Oscar-winner Adrien Brody dumbed himself down as a teenager to fit in.
The actor has become known in Hollywood for his tendency to shun mainstream roles, with films like The Pianist and The Grand Budapest Hotel garnering him praise. He’s also recently unveiled his first art show, titled Hotdogs, Hamburgers and Handguns. These days Adrien is keen to embrace his artistic side, but as a youngster it was a different story.
“In my teenage years I was very sensitive,” he told Details magazine. “Very creative and very imaginative, and I didn’t have a lot of like-minded friends. So I kind of dumbed myself down a bit, and assimilated, because it’s hard to be the odd man out. And I am the odd man out. I’m not afraid of that as a man, but I think in my teenage years, being an individual was very frightening.”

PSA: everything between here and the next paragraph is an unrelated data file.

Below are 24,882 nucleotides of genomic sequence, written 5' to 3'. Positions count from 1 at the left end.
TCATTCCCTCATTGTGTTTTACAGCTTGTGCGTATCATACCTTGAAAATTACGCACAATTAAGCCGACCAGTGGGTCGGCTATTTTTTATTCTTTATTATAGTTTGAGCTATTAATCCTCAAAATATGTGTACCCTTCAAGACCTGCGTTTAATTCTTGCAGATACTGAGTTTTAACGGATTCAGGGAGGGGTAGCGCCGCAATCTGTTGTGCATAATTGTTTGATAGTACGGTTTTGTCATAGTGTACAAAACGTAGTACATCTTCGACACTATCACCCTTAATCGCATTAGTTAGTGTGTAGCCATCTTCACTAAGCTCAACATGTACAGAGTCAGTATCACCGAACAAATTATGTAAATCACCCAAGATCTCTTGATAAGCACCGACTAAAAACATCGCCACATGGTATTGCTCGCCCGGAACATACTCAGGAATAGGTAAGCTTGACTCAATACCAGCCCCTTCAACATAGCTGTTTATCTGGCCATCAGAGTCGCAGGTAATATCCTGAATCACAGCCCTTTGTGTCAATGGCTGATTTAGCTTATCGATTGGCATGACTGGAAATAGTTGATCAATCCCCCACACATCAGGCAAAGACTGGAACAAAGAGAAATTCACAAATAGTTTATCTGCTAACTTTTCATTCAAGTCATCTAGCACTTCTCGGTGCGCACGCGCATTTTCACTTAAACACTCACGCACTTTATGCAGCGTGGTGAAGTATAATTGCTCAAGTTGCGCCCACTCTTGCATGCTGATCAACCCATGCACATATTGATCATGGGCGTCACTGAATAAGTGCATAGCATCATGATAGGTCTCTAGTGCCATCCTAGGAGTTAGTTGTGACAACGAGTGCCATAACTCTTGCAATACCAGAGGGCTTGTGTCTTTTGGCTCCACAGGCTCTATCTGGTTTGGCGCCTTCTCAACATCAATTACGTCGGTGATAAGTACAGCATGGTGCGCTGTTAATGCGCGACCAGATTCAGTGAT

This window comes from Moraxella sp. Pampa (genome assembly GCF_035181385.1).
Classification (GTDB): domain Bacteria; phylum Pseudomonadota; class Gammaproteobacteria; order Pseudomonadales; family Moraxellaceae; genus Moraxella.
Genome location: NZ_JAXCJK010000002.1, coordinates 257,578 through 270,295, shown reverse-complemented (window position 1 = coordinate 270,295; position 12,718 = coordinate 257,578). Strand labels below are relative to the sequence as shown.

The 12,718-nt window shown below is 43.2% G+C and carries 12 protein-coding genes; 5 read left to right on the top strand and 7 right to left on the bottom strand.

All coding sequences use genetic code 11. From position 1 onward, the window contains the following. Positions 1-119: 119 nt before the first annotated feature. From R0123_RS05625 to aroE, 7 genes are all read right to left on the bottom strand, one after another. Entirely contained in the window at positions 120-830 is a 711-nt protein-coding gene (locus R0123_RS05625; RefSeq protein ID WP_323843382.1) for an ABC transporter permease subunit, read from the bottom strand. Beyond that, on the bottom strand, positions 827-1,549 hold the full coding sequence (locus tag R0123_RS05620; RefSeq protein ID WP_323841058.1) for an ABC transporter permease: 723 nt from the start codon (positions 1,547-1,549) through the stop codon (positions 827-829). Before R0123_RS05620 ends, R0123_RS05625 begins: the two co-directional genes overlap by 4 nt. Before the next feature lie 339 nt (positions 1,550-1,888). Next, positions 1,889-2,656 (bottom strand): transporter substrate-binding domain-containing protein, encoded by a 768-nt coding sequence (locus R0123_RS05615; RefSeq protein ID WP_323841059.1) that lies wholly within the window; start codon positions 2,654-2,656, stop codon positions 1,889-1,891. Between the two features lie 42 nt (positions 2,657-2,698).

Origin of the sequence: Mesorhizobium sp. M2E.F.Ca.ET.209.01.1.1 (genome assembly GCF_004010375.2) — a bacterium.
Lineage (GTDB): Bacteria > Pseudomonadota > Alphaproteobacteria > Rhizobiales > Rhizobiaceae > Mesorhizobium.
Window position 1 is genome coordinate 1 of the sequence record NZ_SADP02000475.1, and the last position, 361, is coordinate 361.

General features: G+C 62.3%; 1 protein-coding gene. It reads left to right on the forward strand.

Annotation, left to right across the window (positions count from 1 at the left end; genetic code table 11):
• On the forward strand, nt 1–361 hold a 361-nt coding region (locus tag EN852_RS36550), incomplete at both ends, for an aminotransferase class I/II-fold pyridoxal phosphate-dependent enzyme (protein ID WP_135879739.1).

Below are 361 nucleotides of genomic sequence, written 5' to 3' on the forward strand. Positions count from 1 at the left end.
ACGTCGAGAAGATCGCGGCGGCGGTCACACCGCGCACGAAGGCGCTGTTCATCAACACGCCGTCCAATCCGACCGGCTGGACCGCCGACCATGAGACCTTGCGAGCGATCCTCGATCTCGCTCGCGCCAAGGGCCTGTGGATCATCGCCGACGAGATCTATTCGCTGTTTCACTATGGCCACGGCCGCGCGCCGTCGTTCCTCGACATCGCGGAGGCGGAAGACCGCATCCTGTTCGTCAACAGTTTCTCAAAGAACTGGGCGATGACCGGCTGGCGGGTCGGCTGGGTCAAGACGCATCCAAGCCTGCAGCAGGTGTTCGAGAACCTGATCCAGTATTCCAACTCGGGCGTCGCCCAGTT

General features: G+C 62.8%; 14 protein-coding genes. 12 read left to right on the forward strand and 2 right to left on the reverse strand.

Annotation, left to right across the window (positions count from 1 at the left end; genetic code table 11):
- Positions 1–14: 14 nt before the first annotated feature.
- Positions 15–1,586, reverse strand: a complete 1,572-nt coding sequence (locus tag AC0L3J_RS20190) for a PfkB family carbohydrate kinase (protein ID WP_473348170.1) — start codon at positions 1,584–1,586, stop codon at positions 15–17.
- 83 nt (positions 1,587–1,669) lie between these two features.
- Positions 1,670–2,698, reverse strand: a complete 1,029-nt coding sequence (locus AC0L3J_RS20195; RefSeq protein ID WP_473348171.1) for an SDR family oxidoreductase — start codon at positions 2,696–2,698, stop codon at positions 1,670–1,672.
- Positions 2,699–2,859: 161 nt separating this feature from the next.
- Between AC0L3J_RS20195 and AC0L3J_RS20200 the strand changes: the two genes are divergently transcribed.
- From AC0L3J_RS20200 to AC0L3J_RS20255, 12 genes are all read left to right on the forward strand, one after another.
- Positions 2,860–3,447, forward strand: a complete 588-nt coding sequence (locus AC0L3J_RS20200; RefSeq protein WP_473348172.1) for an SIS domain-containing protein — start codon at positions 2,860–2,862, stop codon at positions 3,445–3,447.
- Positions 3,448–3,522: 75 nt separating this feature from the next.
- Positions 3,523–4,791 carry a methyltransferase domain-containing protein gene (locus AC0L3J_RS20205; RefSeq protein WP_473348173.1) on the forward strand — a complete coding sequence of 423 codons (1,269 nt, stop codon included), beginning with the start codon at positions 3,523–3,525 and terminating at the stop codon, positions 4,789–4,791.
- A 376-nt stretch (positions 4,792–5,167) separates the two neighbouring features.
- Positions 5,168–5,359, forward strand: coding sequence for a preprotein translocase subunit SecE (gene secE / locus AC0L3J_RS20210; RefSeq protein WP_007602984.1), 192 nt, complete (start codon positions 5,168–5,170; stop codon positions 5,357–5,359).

Adrien grew up in Queens during the ’80s and ’90s, which is another factor that impacted the 42-year-old’s personality. The New York neighbourhood was a “violent society” so he looked towards people who he felt safe with.
“New York was more violent – more overtly violent – than it is today,” he recalled. “So I surrounded myself with friends who would protect me, who would make me part of a unit and empower me. This is very common in young boys’ lives, right? So it did desensitise me, but I can’t shake it. I try to be more rational and more led by a rational mind than by my emotional side as an adult, but in adolescence we are guided much more emotionally. We’re fuelled by hormonal shifts – both young men and women – and we’re volatile.”
As the exhibition’s title suggests Adrien’s art work is full of fast food pieces and more violent paintings involving guns.
– Cover Media